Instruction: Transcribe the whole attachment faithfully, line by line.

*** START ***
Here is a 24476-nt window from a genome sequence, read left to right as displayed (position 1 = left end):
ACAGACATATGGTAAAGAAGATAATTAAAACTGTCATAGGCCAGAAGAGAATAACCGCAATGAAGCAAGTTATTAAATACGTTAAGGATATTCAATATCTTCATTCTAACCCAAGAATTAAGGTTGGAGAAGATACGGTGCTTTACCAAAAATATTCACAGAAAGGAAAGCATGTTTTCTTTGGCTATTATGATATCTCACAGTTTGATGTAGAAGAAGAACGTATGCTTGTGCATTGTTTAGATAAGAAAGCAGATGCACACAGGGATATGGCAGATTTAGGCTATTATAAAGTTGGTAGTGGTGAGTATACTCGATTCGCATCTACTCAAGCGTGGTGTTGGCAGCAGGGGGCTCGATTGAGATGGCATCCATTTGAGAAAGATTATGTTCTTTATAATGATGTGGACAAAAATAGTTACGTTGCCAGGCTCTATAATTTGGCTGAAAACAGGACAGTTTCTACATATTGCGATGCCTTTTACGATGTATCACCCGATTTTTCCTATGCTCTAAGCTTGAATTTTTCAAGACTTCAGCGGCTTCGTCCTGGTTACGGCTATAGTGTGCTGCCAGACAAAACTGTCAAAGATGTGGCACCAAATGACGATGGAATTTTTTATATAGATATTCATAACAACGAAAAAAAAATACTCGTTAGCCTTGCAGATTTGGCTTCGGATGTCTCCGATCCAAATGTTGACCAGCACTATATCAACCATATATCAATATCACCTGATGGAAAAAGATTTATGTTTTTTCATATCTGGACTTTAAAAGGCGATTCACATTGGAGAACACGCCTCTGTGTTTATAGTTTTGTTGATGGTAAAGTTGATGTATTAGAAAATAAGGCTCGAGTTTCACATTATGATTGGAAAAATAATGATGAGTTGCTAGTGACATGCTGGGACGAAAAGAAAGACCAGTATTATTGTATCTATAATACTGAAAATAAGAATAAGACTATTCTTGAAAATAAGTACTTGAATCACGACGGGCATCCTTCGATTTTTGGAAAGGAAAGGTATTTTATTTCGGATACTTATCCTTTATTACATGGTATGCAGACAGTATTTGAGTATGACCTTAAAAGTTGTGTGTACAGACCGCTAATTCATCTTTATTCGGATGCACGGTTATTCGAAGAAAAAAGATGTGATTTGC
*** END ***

Here is a 24476-nt window from a genome sequence, read left to right as displayed (position 1 = left end):
ACAGACATATGGTAAAGAAGATAATTAAAACTGTCATAGGCCAGAAGAGAATAACCGCAATGAAGCAAGTTATTAAATACGTTAAGGATATTCAATATCTTCATTCTAACCCAAGAATTAAGGTTGGAGAAGATACGGTGCTTTACCAAAAATATTCACAGAAAGGAAAGCATGTTTTCTTTGGCTATTATGATATCTCACAGTTTGATGTAGAAGAAGAACGTATGCTTGTGCATTGTTTAGATAAGAAAGCAGATGCACACAGGGATATGGCAGATTTAGGCTATTATAAAGTTGGTAGTGGTGAGTATACTCGATTCGCATCTACTCAAGCGTGGTGTTGGCAGCAGGGGGCTCGATTGAGATGGCATCCATTTGAGAAAGATTATGTTCTTTATAATGATGTGGACAAAAATAGTTACGTTGCCAGGCTCTATAATTTGGCTGAAAACAGGACAGTTTCTACATATTGCGATGCCTTTTACGATGTATCACCCGATTTTTCCTATGCTCTAAGCTTGAATTTTTCAAGACTTCAGCGGCTTCGTCCTGGTTACGGCTATAGTGTGCTGCCAGACAAAACTGTCAAAGATGTGGCACCAAATGACGATGGAATTTTTTATATAGATATTCATAACAACGAAAAAAAAATACTCGTTAGCCTTGCAGATTTGGCTTCGGATGTCTCCGATCCAAATGTTGACCAGCACTATATCAACCATATATCAATATCACCTGATGGAAAAAGATTTATGTTTTTTCATATCTGGACTTTAAAAGGCGATTCACATTGGAGAACACGCCTCTGTGTTTATAGTTTTGTTGATGGTAAAGTTGATGTATTAGAAAATAAGGCTCGAGTTTCACATTATGATTGGAAAAATAATGATGAGTTGCTAGTGACATGCTGGGACGAAAAGAAAGACCAGTATTATTGTATCTATAATACTGAAAATAAGAATAAGACTATTCTTGAAAATAAGTACTTGAATCACGACGGGCATCCTTCGATTTTTGGAAAGGAAAGGTATTTTATTTCGGATACTTATCCTTTATTACATGGTATGCAGACAGTATTTGAGTATGACCTTAAAAGTTGTGTGTACAGACCGCTAATTCATCTTTATTCGGATGCACGGTTATTCGAAGAAAAAAGATGTGATTTGC